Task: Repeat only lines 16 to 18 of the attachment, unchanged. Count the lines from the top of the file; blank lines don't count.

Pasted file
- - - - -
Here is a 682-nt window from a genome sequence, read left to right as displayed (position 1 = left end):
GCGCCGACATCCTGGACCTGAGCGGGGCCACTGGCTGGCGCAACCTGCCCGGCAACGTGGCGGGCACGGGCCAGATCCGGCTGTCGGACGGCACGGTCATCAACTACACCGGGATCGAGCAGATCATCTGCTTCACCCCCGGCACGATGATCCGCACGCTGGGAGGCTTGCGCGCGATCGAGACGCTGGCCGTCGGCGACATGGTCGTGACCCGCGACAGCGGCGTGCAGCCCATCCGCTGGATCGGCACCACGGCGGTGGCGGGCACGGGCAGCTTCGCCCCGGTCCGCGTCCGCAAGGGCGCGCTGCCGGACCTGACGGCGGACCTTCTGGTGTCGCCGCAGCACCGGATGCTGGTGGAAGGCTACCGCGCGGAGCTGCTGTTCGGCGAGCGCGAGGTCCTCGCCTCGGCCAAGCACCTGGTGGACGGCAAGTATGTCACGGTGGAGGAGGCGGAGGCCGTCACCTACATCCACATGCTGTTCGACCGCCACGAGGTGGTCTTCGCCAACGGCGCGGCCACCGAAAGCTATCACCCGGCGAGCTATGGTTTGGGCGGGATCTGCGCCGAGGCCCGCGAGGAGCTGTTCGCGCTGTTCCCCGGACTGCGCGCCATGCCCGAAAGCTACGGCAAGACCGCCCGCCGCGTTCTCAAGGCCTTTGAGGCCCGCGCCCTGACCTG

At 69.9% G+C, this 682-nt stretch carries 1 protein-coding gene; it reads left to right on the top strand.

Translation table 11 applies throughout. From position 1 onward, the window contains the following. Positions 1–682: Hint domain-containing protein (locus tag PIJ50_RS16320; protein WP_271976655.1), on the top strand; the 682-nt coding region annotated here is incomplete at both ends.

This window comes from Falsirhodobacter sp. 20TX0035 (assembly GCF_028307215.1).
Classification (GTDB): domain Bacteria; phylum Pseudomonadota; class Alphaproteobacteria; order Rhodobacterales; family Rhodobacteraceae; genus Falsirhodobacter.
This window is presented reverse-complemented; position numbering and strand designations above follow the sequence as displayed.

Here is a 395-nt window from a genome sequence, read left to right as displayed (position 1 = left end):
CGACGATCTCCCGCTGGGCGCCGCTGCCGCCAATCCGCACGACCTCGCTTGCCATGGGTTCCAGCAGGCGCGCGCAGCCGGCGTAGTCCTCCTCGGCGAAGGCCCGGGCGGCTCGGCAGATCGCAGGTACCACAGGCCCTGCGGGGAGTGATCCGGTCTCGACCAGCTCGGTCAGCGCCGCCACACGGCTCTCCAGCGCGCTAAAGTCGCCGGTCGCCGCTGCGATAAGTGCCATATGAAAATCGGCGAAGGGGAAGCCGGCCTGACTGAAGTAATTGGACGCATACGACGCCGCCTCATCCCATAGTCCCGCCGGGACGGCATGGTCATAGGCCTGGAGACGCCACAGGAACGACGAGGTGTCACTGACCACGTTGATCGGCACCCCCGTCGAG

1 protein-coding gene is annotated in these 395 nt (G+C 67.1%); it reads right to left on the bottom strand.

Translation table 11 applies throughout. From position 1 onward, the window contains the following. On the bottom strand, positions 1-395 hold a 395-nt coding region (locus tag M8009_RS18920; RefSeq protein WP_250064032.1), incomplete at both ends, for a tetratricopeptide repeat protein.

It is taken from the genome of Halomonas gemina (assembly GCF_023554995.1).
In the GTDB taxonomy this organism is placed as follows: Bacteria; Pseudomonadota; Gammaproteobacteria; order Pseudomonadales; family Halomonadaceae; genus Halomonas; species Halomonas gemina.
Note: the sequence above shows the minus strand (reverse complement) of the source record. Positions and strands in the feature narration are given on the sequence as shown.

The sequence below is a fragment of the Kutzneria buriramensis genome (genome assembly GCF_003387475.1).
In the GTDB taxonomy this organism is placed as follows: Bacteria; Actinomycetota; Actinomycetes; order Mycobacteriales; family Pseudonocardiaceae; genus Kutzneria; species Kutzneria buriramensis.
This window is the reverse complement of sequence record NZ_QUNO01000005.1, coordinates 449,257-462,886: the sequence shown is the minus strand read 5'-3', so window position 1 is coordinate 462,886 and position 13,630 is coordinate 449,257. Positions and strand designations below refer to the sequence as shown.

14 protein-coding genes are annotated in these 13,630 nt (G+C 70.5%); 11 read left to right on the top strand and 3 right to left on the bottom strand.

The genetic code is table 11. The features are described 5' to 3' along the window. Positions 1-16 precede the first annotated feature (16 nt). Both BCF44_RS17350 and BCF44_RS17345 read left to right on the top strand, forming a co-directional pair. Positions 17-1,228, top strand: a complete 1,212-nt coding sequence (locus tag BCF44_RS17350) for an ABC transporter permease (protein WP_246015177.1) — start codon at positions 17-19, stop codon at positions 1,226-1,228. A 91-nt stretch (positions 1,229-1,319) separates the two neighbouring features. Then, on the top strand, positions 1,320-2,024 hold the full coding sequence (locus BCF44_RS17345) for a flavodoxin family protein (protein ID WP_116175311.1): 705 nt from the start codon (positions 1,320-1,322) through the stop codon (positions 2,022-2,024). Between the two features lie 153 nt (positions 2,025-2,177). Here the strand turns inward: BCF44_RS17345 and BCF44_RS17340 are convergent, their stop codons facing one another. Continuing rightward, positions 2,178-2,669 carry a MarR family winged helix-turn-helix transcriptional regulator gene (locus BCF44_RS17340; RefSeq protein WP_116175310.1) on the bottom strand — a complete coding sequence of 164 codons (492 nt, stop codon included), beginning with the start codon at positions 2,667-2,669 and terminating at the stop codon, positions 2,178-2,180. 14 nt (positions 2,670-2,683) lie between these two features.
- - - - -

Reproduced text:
In the GTDB taxonomy this organism is placed as follows: Bacteria; Actinomycetota; Actinomycetes; order Mycobacteriales; family Pseudonocardiaceae; genus Kutzneria; species Kutzneria buriramensis.
This window is the reverse complement of sequence record NZ_QUNO01000005.1, coordinates 449,257-462,886: the sequence shown is the minus strand read 5'-3', so window position 1 is coordinate 462,886 and position 13,630 is coordinate 449,257. Positions and strand designations below refer to the sequence as shown.

14 protein-coding genes are annotated in these 13,630 nt (G+C 70.5%); 11 read left to right on the top strand and 3 right to left on the bottom strand.